Janey was 19, and very anxious. She was behind on assignments, and worried about upcoming exams. Janey was unable to eat, sleep, or focus. She constantly felt nauseous, and spent most of her days in bed crying. This had been going on for over three months. She had resisted going to the GP and using antidepressants as her parents had always told her people didn’t need those. Our time together was limited (six sessions). During our first session, Janey was clearly anxious and tearful. It took her a few moments before she was able to talk without crying. I invited Janey to share her story with me. We then spent the first session exploring what she felt that she wanted to work on, established her goals for our sessions (she wanted to be able to focus so she could get her assignments done and study for her exams, and she also wanted to ‘stop feeling this way’) and started to build a time-line map of her difficulties and strengths and how each had developed.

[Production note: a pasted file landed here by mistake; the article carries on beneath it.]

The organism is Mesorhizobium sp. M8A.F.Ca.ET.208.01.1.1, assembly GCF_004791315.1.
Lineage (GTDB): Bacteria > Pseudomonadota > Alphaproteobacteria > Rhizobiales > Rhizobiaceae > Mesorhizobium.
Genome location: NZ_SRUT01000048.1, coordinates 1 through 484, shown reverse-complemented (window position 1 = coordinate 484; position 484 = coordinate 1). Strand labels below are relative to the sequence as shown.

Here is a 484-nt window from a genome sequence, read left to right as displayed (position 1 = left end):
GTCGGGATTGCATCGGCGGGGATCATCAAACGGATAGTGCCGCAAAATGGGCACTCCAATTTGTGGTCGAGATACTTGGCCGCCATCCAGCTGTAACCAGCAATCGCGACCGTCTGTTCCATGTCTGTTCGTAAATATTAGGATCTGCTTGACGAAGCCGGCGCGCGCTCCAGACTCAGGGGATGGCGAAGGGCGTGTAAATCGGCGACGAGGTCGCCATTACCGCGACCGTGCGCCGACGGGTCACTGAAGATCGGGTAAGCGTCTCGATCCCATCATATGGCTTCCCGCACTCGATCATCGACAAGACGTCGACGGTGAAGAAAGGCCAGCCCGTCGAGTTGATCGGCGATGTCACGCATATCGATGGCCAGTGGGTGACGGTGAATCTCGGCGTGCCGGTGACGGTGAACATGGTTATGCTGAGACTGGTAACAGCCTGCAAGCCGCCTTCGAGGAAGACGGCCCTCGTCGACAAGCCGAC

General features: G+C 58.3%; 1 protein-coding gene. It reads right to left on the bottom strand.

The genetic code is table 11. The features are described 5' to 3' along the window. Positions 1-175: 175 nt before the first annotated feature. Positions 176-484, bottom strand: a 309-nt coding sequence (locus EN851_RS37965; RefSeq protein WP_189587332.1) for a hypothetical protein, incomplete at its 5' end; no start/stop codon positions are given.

Within this case formulation process, we discussed techniques and strategies that we could use to manage the anxiety she felt before starting her work, during and afterwards, exploring what had worked for her previously (she wasn’t sure) and what hadn’t (breathing apps). We also discussed her preferences: she liked to research and understand why things happen, but didn’t want or need added pressure or homework.
In the following sessions, we collaborated on what Janey wanted from each week. During session two, we explored relaxation techniques and also used CBT to identify, challenge and replace negative thoughts with more realistic ones. Janey also decided that she wanted to spend five minutes in each of our sessions doing a muscle relaxation exercise. We explored her cultural resources (activities she did that made her feel good, such as swimming and playing squash with her brother) and discussed how she could incorporate these into her week. Janey was anxious about an assignment she had to do as she was still struggling to focus during our third session. I asked her if she wanted to do the relaxation first and then discuss the assignment, to which she agreed. We then spent our session discussing her assignment, with Janey writing an essay plan and devising ways to calm herself throughout this process. She also drafted an email to one of her tutors.